Saturday, March 04, 2006


LOS ANGELES – Shing Fung Cheung from the Australian Film, Television and Radio School, and Cesar Gutierrez Miranda from Centro Universitario de Estudios Cinematográficos, UNAM in Mexico, have taken out the first prize places in the 2005 Kodak Filmschool Competition.
Recognising outstanding achievement in cinematography, the competition is open to students and recent graduates from both the Greater Asia and Japan and Latin America regions. Finalists from seventeen different countries competed for top honours with a first prize winner selected from each region.
For the second consecutive year, internationally renowned director of photography László Kovács, ASC generously judged the students' work. Kovács’ credits include such films as Easy Rider, Five Easy Pieces, Paper Moon, Shampoo and Ghostbusters, among many others. Kovacs says he valued the opportunity to provide the cinematography students with constructive feedback and viewed each film personally.
"Judging these entries was very challenging because the cinematography in all of these films was impressive in different ways," Kovács observes. "Each of these cinematographers found innovative techniques to help support the emotions of their stories. I encourage all of them to pursue their dreams. I believe they all have the talent to succeed in this very competitive industry."
Cheung was awarded the Greater Asia and Japan regional first prize for his work on Beth Armstrong’s film, Danya. Miranda took the Latin America regional first prize for his work on Pepe Valle’s Quimera (Chimera). Both students will travel to the 2006 Cannes International Film Festival where their films will be screened at the Kodak Emerging Filmmaker Showcase. They will also participate in seminars and have the opportunity to network with key members of the international film community.
Danya is about an only child who realises she is different from other children, because she was raised without a mother. Danya's father was forced to give up his international music career after his wife's death. He coped with his loss by locking away her belongings. Danya presses her father for missing answers about her mother, but can't get them because he is consumed by grief.
"Shing Fung Cheung used simple, but artful photography that is beautiful for this story," Kovács says. "The lighting was right for the times and places where the story happens, and also for moods. I was especially impressed with how the close-ups of Danya were lit, and also with bleaker moments in the story where darkness was used to support the mood."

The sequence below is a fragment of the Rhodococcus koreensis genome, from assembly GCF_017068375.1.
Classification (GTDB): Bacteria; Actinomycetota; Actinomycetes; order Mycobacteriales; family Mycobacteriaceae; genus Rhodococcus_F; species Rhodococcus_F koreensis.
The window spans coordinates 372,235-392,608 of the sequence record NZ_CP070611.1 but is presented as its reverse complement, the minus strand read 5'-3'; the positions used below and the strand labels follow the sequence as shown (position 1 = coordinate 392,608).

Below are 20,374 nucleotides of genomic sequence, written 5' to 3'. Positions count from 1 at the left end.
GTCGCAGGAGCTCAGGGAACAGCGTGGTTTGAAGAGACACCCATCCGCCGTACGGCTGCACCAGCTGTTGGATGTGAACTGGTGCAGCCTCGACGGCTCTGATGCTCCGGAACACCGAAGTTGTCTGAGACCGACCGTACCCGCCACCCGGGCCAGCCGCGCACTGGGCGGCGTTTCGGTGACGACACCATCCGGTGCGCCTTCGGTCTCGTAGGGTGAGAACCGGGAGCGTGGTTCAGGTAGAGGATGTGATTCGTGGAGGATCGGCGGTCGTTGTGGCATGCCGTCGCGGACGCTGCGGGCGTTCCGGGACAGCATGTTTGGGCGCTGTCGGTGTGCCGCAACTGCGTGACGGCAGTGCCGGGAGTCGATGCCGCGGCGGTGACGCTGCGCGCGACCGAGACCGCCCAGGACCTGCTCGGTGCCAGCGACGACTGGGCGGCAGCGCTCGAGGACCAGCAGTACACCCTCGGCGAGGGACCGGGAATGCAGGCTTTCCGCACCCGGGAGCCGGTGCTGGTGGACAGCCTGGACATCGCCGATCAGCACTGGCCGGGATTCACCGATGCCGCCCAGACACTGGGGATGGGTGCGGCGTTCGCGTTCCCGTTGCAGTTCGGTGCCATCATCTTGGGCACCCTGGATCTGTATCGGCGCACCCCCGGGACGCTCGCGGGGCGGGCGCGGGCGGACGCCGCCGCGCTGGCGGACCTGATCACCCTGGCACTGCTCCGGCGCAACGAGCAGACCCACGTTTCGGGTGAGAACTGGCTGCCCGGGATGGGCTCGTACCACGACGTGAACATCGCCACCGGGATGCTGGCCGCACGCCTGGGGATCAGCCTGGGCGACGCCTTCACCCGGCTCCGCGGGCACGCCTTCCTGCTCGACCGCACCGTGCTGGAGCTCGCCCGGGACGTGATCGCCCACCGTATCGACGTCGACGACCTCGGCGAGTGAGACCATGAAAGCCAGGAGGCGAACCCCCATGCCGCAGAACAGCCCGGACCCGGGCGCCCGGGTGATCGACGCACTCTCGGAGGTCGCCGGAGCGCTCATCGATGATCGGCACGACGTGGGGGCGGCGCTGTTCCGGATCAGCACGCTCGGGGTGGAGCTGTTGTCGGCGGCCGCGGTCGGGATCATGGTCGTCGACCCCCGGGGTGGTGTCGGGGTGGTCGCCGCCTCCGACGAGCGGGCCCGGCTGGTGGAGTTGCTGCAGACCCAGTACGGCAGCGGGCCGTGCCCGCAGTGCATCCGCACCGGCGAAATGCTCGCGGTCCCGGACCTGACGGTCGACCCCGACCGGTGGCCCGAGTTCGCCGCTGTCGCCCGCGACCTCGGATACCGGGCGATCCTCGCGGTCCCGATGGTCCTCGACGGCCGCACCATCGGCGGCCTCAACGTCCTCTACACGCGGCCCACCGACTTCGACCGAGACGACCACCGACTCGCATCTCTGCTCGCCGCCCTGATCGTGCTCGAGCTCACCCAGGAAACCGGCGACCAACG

Quimera was inspired by the short story "The Secret Miracle" written by Jorge Luis Borges. The film is about a writer who is condemned to death. He attempts to write a book but falls asleep before finishing it. Right before his execution he asks for a miracle – enough time to finish his story.
"Quimera is a visually striking drama that portrays what film is capable of doing through processing – bleach bypass, contrast enhancements, monochromatic looks, and so on," Kovács says. "Composition, camera movement, unusual angles, close-ups, and dramatic lighting were always correctly used to express the emotional content of scenes without it being obvious."
Launched in 2000 as an extension of the Kodak Student Filmmaker Program, entries into the Kodak Filmschool Competition must be produced on film by a student crew. The competition provides international recognition and tangible support for talented young filmmakers at an important juncture in their careers.
Honourable mentions were given to Sandeep Patil from the Film and Television Institute of India in Pune for Their Story, and Pablo Gonzalez from Universidad Nacional de Córdoba in Argentina for El Sereno (The Night Watchman).
"One of our primary goals when designing this competition was to provide support for talented young cinematographers and encourage them to pursue a career in cinematography," says Wendy Elms, Manager, Kodak Student Filmmaker Program, Greater Asia and Japan region. " We are indeed fortunate and most grateful for the support of such industry notables as László Kovács and this is one of many ways Kodak can recognize and showcase the work of our next generation of filmmakers and present them on an international stage.


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